Dazzling displays

A display device is responsible for converting the electrical signals it receives from a source into the static or moving content you see on screen. Curious about the various display technologies, standards and the accompanying terminology? Read on as Windows Middle East clears up the picture…

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By  Matthew Wade Published  June 14, 2007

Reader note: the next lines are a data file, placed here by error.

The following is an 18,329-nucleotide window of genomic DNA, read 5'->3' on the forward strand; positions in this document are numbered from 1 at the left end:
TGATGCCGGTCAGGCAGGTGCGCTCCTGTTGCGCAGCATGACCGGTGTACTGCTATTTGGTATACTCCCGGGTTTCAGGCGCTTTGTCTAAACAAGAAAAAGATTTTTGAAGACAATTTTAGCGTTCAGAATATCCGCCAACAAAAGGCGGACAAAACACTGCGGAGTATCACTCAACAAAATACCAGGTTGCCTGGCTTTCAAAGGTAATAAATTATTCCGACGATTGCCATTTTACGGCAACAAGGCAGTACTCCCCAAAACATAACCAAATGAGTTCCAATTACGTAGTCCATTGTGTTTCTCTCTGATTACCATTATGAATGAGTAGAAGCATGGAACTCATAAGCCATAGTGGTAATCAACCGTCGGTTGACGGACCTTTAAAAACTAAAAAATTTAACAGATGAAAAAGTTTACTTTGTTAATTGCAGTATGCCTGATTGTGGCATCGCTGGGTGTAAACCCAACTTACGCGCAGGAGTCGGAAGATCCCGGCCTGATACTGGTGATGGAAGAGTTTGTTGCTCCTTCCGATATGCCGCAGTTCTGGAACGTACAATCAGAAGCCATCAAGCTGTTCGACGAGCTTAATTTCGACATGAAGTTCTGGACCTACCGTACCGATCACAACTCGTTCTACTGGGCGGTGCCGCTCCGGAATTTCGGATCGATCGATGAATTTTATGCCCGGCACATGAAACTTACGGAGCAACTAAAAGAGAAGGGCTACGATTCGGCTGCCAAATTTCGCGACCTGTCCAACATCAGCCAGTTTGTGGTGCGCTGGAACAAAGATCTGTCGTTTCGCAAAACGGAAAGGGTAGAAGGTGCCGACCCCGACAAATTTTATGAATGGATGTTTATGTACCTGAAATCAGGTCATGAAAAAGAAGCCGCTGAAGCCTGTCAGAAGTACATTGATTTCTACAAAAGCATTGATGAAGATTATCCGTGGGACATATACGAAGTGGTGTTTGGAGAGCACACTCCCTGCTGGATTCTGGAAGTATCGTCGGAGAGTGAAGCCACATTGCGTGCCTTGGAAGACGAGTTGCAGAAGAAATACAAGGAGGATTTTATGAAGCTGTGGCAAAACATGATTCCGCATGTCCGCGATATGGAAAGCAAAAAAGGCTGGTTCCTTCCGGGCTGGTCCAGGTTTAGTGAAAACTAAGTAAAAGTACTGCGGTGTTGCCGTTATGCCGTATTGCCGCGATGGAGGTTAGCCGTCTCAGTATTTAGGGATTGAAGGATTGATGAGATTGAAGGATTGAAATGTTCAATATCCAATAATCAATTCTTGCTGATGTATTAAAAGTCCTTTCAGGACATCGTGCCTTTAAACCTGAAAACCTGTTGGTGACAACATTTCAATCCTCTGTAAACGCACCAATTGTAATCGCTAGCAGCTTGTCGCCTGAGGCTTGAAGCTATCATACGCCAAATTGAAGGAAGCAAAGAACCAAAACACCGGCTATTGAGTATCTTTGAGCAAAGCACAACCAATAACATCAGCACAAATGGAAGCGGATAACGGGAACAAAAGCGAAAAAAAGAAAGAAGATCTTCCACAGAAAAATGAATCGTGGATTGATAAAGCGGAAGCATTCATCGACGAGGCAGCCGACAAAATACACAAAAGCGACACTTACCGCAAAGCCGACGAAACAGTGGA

|~||~||~|At the heart of every display device sits an underlying technology, which is responsible for producing what you see on its screen. There are a number of these technologies in use today with the most common being CRT (Cathode Ray Tube), Plasma and LCD (Liquid Crystal Display). CRT is the oldest form of display technology having been used for well over 100 years. Improvements have been made to the technology but even modern CRTs create their visuals using the same basic concept as their far older brethren. An electron gun fires a stream of electrons at a fluorescent screen, which when hit by electrons, emits light. An image is formed by manipulating the electron beam, using deflecting coils, in the shape of the visuals needed to be shown. CRT displays are on their way out, being replaced by newer LCD and Plasma displays. ---------------------------------------- TYPICAL LCD SPEC LIST: explained 2x HDMI ports HDMI (High Definition Multimedia Interface) is a relatively new digital interface that is capable of carrying both audio and video data using just one cable. This means less cable clutter but more importantly, this interface also supports HDCP (High Definition Copy Protection). So, if you’ve got HDCP protected content and don’t have a HDCP ready interface such as HDMI or DVI with HDCP, you will not be able to play any HDCP protected audio or video content. Full HD compliant When a TV is 'Full HD' ready, rest assured it is capable of handling the 720p, 1080i and 1080p resolutions. If you find a TV that just says ‘HD ready’ it will only support the 720p and 1080i resolutions. Full HD TVs are slightly more expensive but will prove better buy in the long run. 1280 x 768 pixel native resolution The native resolution of a flat screen, be it a LCD or a Plasma, is the resolution it will perform best at. While you can run at a lower resolution, most, if not all screens will produce a display with anomalies whilst sharpness will also be greatly reduced. The native resolution can also help you find out what modes of HD (High Definition) a TV supports. If a screen runs at 1920 x 1080 pixels natively for example, it can display 1080p HD content or if a display is capable of 1280 x 768, it can display 720p HD content. 1000:1 Contrast ratio Contrast ratio is the difference between the whitest white colour and the darkest black colours a display can show. The greater this ratio, the more you’ll be able to see a difference between colour grades. So, a TV with a contrast ratio of 1000:1 will produce better shades than one with 800:1. 60,000 hours to half brightness Hours to half brightness tells you exactly when your LCD or Plasma’s light source will reduce to half its original brightness. Every screen, regardless of whether it’s based on CRT, LCD or Plasma technology will, over time fade and will eventually fail altogether. When this happens you can either replace the light source or buy a new screen entirely. ---------------------------------------- Slim and trim LCD and Plasma technology differ in terms of how they go about producing images and video on their screens although both also share a number of like traits. Both technologies for instance can be used to develop very large screens (as big as 103-inches for Plasmas) whilst the depth (from front to back) of the device remains fairly short. Using CRT technology to build a 103-inch screen on the other hand would require an immense depth (likely over several feet), simply because the electron gun would have to be very far from the screen, just so that the beam could reach all four edges of the screen. Screens based on LCD or Plasma technology are also more economical in terms of power when compared to a CRT device of a similar size. Whereas a 21-inch LCD or Plasma screen would require well under 100 watts of power, a CRT would consume over 150 watts. Between the two modern screen technologies however, LCD has a slight advantage over Plasma in terms of power draw, therefore if you want a light electricity bill opt for a LCD. Another similarity between the two is that both have limited viewing angles. This means if you are looking at a screen which has a horizontal viewing angle of 160-degrees and you are sitting at 170-degrees to it (almost a right angle), brightness and contrast will fade and the picture will appear to turn black. Though Plasma screens once bested their LCD counterparts in this department, today’s LCDs outstrip Plasmas. It’s worth noting however that older CRT screens are completely free from these restrictive viewing angles. In terms of colour representation, both technologies are capable of producing accurate colours with the exception of one; black. Today’s Plasmas are capable of producing decent blacks however, LCDs at best can produce a dark charcoal gray. (CRT displays are capable of producing the deepest, darkest blacks.) On the other hand, LCD screens produce colours that appear more vibrant so depending on your viewing preferences, you should pick your TV accordingly. As LCD and Plasma screens are based on liquid crystal- and a form of gas-technology both aren’t as adept at producing very fast moving videos or images compared to light-based CRTs. It’s worth noting that the latest generation Plasma screens have almost closed the gap with CRTs. LCDs are still susceptible to displaying ‘ghost trails’ when extremely fast motion is depicted, even if the screen has a response time of between 10ms and 5ms Not quite perfect The downside to LCD technology is that it is expensive and cannot produce very rich blacks. You might also find that LCD screens sometimes arrive with pixels that are stuck or ‘dead’ out of the box. Unfortunately most manufacturers will only replace the screen under warranty if between five and ten dead pixels are visible on screen. Plasmas suffer from ‘burn-in’ meaning that if you have a static object shown on screen constantly, the image will actually become permanent, even when you kill the power. Plasmas are also quite fragile which means the likely hood of receiving a damaged screen, due to the rigors of shipping, are more likely. -------------------------------------------------------------- READ MORE Boost your knowledge of the latest display products and technologies still further by checking out the Windows Middle East content listed here. Related to this feature: Going extreme Exploring the future successor to HD. Dell Ultrasharp 2707WFP LCD monitor We get to grips with Dell's cracking big boy screen. Viewsonic VX2245WM LCD monitor Viewsonic's latest iPod compatible monitor hits the WinLabs. Battle at the 19" corral Our Windows testing team gives two monitor upgrades the full-on review treatment. Related to this topic: Build Your Own PC - Part 2 The physical process involved in fitting your PC with a graphics card to power your display. Crank IT up To squeeze more performance from your video card, check out this overclocking workshop. Dual Dealing If you're looking to build a multi-GPU rig to run your games in XHD, check out our AMD CrossFire vs nVidia SLI shootout first. Flat pack There are loads of 19-inch LCD screens on the market so if you want to know which is worthy of your cash, check out this grouptest. -------------------------------------------------------------- ||**||